Letters to the Editor, December 3-6, 2011 | ParkRecord.com

Letters to the Editor, December 3-6, 2011

Empty tents mean freedom of speech?


I am a supporter of the Occupy movement, at least the basic idea that corporations and a small number of individuals are benefiting at the expense of the masses. However, I am really getting tired of the eyesore known as Occupy Park City. I went back and read through the Bill of Rights and found parts about "freedom of speech" and "peaceable assembly," but I couldn’t find a thing about the right to camp in public parks.

The idea that people can express their discontent with our governments is a fundamental belief for the U.S., but there are limits as to how it can be done and where. You can’t claim freedom of speech and yell "FIRE" in a crowded theater. You also can’t voice your opinion over a loudspeaker on Main Street at 4:00 a.m. Why is it critical to have a set of mostly unoccupied tents and a large plastic-tarped structure in our city park? I have been by there more than a dozen times and have never seen anyone there. That’s freedom of speech? Now there is a sign up saying that they (he?) are busy and won’t be there as often.

I understand the city is looking at renewing Occupy Park City’s permit for a tent camp in the park. I would suggest that they don’t renew the permit, but as always, be flexible about permits for demonstrations around the city. As for the movement, if the only thing I ever see is a set of tents where they don’t belong and a scrawled sign, it actually has a negative effect instead of the one you are looking for.

Steve Joyce

Park City

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Workforce housing belongs at junction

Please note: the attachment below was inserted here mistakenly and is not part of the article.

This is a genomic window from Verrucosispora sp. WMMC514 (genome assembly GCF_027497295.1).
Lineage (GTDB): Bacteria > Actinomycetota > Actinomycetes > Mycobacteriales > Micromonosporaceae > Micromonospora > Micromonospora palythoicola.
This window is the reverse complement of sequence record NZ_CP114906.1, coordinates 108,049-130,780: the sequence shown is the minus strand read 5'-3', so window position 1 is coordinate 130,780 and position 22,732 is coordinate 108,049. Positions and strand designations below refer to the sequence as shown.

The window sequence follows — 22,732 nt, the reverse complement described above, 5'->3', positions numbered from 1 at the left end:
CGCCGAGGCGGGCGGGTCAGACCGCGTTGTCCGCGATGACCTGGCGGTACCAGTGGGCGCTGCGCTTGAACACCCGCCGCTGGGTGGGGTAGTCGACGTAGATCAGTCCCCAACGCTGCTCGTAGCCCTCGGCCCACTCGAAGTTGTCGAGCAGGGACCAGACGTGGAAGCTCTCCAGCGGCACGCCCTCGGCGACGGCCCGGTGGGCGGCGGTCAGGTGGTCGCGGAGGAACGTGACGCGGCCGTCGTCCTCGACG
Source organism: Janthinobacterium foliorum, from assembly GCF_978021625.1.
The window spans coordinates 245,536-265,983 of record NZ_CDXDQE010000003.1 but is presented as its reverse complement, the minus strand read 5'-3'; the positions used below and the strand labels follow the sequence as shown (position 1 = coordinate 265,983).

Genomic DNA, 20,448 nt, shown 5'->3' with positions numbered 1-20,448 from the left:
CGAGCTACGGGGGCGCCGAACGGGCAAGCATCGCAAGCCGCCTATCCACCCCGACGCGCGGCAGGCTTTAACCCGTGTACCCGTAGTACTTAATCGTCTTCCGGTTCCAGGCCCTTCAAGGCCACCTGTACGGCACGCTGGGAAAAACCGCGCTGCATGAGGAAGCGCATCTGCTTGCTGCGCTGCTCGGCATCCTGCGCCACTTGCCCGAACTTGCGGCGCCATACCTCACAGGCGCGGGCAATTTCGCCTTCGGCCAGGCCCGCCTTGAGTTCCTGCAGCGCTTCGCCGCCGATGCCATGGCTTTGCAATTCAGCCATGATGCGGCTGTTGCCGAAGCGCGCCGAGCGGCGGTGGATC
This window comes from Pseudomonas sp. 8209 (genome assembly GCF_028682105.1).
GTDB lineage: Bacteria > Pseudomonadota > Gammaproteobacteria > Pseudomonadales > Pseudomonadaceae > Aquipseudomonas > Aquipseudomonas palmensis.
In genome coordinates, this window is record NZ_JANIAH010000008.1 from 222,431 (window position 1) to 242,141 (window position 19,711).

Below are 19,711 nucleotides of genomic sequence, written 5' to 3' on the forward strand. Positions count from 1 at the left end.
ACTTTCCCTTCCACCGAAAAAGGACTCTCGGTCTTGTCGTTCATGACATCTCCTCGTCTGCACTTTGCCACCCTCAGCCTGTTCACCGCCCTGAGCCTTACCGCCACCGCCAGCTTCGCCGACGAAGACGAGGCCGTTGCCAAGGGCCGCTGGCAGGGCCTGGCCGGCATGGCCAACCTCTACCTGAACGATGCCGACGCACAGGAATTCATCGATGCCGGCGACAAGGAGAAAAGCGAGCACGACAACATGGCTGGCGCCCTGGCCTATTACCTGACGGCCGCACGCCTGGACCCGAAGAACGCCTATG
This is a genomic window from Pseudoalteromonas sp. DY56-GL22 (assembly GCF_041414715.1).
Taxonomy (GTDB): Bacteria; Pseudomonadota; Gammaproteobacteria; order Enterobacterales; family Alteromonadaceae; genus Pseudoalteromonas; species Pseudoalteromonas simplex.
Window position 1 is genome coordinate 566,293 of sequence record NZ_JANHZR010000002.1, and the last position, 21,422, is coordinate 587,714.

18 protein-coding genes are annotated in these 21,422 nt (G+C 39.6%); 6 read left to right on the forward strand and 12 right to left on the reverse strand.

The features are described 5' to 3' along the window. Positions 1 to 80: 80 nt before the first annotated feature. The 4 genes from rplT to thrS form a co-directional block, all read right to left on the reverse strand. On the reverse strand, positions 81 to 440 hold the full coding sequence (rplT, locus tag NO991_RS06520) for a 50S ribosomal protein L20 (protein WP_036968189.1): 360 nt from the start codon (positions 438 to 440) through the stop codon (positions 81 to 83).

In light of the proposed massive "village" slated for Kimball Junction, complete with access to bus routes, grocery stores, gas stations, and a library, wouldn’t it make sense for this project to replace the highly contentious project slated for the pristine space behind the Weilenmann School on Kilby Road?

If we want to provide true workforce housing (although the current "need" is debatable), this new setup is much more desirable as it is not as isolated. Isn’t access an important aspect for people who may not have access to reliable transportation?

The pristine area behind the Weilenmann School of Discovery is a known habitat and migration area for our wildlife including beaver, moose, deer and fish. Why disrupt their long-standing home when there is feasible land that is already being developed in Kimball Junction? We also know Kilby Road cannot sustain the increased traffic that this new development would cause.

Let’s take another look at the overall plan and get sensible, shall we?

Anne Clarke

Park City

Businesses, citizens get behind nonprofits


Once again the Park City Mountain Resort has demonstrated its tremendous generosity and support for the local community. allowing the Summit Land Conservancy to sell 2,000 tickets as part of the Community Benefit Days, the resort has made a powerful contribution the protection of local open spaces. Also this year, Park City Mountain Resort sold an additional 1,000 tickets to start a legacy fund that will be held with the Park City Foundation and used to support nonprofits throughout the community.

We are also grateful to Jans Mountain Experts, Cole Sport, Zions Bank, and Sports Den for selling the tickets on our behalf. We hope that everyone who purchased a ticket has had the chance to enjoy the lovely weather and great conditions that Park City Mountain Resort provides. This kind of partnership with local citizens, local businesses and local nonprofits make Park City the wonderful, extraordinary place that it is.

On behalf of the Summit Land Conservancy and the open spaces we protect, thank you!

Cheryl Fox

Executive director, Summit Land Conservancy